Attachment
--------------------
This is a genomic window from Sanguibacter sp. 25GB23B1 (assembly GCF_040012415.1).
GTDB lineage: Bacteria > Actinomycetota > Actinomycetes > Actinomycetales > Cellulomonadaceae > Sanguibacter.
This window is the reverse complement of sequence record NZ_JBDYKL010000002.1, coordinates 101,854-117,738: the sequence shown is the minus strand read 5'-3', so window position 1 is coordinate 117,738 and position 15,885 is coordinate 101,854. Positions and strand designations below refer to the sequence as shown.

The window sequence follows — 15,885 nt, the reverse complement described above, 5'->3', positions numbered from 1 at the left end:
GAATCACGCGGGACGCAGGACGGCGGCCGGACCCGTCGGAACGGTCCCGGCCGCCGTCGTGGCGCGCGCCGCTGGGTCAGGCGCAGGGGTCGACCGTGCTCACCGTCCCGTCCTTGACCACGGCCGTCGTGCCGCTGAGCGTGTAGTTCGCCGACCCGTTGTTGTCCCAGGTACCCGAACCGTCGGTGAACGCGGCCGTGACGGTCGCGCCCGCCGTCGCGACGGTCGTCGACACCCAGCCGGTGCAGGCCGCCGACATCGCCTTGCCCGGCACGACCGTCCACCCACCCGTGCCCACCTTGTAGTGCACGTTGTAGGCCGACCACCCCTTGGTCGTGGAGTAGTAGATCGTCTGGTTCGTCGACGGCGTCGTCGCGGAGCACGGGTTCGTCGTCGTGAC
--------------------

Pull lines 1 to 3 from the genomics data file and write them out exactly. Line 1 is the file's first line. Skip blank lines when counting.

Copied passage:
This is a genomic window from Sanguibacter sp. 25GB23B1 (assembly GCF_040012415.1).
GTDB lineage: Bacteria > Actinomycetota > Actinomycetes > Actinomycetales > Cellulomonadaceae > Sanguibacter.
This window is the reverse complement of sequence record NZ_JBDYKL010000002.1, coordinates 101,854-117,738: the sequence shown is the minus strand read 5'-3', so window position 1 is coordinate 117,738 and position 15,885 is coordinate 101,854. Positions and strand designations below refer to the sequence as shown.